To understand Mahan’s fixation on the superior fleet strategy, we need to study the distinctly American context in which he wrote. Mark Shulman showed in The Journal of Military History that there was an influential movement in America in the 1880s to reinterpret the War of 1812 between the United States and England. This movement played up the role of the USN at the expense of the Army, and emphasized the need for a powerful navy to protect America and to project American power abroad. Theodore Roosevelt’s The Naval War of 1812, published in 1882, was a prime example of the revisionist literature of this group. Mahan’s book is only the best known polemic of an American Navalist movement which sought to revitalize a USN struggling through fifteen years of post-bellum neglect.
Neglect there was. Elting Morison, a leading naval historian, has said that for about twenty years after the Civil War, “In [US naval] strategy the highest thought was that you existed to protect the coastline. You went out on station if there was a war and waited for the enemy to come to you. You then went close to her and at very short ranges either boarded or rammed or poured broadsides into her.” Mahan would have agreed with Morison; in his words, there was no formulated naval policy after the Civil War, only “apathetic drift,” a period of “decadence.” And while some pointed to the stunning successes won by the USN pursuing guerre de course in the War of 1812 as a possible future strategy, Mahan stressed our dismal failure to command the seas, which allowed the nasty Britons to burn our capital, stop our commerce, and threaten our national existence.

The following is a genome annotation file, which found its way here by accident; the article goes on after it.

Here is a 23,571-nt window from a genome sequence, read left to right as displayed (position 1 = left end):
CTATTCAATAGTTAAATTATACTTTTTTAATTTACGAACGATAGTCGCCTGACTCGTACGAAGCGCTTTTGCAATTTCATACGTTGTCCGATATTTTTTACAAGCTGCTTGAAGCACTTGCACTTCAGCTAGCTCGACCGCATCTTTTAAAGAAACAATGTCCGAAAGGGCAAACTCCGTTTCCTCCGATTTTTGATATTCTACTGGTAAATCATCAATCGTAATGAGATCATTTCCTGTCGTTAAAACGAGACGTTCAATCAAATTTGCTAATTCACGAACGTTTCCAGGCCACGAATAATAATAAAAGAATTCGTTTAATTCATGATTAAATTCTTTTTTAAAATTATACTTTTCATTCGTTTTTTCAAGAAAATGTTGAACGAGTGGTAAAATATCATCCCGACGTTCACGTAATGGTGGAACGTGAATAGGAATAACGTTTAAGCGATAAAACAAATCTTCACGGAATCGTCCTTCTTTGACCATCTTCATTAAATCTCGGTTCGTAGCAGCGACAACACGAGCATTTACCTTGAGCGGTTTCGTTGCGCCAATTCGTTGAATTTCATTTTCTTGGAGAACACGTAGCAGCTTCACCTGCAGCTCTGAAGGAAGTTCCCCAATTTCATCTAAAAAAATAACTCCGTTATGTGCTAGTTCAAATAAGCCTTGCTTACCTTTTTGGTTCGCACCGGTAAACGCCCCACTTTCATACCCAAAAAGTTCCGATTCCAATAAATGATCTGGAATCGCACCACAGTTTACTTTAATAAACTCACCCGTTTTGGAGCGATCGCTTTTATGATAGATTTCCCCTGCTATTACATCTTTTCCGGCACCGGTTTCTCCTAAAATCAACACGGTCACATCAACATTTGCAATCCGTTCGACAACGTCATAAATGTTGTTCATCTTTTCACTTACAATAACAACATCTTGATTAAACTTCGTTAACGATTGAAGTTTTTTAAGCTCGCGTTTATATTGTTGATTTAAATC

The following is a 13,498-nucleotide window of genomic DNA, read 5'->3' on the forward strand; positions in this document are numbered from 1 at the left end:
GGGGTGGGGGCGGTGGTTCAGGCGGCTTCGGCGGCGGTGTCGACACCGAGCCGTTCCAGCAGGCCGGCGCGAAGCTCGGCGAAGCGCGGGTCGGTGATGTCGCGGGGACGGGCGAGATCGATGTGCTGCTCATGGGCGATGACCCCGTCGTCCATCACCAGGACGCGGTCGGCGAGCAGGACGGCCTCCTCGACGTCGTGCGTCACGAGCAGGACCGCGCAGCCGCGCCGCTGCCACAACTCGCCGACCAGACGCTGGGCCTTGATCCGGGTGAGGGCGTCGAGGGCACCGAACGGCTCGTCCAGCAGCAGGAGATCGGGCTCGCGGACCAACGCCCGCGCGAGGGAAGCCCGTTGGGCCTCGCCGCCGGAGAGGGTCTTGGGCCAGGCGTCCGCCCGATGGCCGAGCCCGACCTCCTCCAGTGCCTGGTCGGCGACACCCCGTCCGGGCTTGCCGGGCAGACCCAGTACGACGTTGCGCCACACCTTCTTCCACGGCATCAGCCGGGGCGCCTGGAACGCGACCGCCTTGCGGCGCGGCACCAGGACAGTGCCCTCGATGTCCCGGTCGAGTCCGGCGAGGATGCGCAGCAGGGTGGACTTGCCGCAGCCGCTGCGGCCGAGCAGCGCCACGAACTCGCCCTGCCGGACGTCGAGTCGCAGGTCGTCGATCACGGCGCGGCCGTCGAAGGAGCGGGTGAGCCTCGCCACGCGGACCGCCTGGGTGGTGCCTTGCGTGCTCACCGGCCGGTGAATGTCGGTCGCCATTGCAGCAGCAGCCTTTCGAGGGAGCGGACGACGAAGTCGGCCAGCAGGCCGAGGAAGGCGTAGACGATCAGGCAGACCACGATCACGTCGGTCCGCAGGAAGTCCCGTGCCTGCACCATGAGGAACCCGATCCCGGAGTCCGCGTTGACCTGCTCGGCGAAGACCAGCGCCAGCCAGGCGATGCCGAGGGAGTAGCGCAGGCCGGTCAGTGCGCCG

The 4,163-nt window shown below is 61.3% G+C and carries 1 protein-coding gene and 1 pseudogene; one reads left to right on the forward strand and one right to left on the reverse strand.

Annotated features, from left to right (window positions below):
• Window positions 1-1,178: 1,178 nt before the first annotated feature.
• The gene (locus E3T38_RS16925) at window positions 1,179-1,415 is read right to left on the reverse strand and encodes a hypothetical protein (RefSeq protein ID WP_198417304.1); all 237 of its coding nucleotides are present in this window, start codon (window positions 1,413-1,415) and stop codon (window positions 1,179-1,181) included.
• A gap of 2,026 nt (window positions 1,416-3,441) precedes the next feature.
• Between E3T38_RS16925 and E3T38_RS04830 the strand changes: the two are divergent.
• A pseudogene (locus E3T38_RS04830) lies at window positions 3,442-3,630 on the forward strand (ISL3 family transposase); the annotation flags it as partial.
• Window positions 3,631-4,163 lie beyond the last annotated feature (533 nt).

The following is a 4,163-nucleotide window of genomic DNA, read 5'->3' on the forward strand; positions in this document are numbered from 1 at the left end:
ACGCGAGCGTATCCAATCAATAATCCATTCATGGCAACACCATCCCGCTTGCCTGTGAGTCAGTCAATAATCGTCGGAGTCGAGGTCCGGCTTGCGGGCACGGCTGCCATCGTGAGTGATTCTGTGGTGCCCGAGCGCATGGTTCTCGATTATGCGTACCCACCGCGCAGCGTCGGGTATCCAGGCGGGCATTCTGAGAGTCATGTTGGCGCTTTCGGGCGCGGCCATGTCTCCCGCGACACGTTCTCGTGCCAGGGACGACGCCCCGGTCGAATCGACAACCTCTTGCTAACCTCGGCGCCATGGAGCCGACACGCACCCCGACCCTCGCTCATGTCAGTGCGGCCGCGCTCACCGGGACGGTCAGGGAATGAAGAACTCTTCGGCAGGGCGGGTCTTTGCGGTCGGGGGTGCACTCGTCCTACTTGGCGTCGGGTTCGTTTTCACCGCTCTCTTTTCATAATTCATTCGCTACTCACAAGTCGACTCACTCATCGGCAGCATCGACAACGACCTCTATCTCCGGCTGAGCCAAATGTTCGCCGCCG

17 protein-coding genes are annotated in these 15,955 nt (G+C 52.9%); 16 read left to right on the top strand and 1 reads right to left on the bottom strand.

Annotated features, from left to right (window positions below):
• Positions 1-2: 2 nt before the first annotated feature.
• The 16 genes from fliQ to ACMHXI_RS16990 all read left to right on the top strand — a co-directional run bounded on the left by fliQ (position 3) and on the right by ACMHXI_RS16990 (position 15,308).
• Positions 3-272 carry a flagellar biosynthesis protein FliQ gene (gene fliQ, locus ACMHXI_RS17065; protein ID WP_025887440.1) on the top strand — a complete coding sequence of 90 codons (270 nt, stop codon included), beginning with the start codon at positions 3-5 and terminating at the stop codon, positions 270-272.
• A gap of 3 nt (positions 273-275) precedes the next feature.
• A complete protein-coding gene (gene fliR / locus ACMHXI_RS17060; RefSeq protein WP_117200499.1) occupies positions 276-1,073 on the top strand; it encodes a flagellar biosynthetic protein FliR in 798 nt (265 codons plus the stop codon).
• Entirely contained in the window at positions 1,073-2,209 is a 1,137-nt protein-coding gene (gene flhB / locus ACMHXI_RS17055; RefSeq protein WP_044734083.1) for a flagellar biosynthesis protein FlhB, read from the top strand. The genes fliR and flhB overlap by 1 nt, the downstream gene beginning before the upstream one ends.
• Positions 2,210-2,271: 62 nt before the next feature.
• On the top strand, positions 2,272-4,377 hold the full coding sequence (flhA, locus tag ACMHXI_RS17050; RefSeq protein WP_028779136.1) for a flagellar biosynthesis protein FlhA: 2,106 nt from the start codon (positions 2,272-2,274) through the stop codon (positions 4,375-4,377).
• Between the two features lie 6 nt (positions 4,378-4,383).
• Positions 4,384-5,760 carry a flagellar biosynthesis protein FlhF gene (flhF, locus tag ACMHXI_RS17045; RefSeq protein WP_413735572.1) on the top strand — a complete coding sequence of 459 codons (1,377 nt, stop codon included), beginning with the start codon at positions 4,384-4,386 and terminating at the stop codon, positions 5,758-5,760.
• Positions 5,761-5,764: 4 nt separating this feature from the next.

Mahan’s vision was a USN that would at least rival the Royal Navy. He thus unashamedly simplified naval strategy to mean battleship building, as when he stated “Naval strategy has indeed for its end to found, support, and increase, as well in peace as in war, the sea power of a country.” The USN needed to grow, and a superior fleet strategy provided the most room for the USN’s future growth.
Mahan turned to Jomini when he dealt with the specifics of naval strategy. He quoted with approval Jomini’s definition of strategy as deciding where to act. Under “strategy” he listed such issues as the selection of the theater of war, the paramount importance of securing lines of communication, the role of military ports, and the choice of the objective and how to achieve it. Like Jomini, he stressed the geometry of strategy and the value of concentration, warning the USN must never divide the fleet into Atlantic and Pacific squadrons.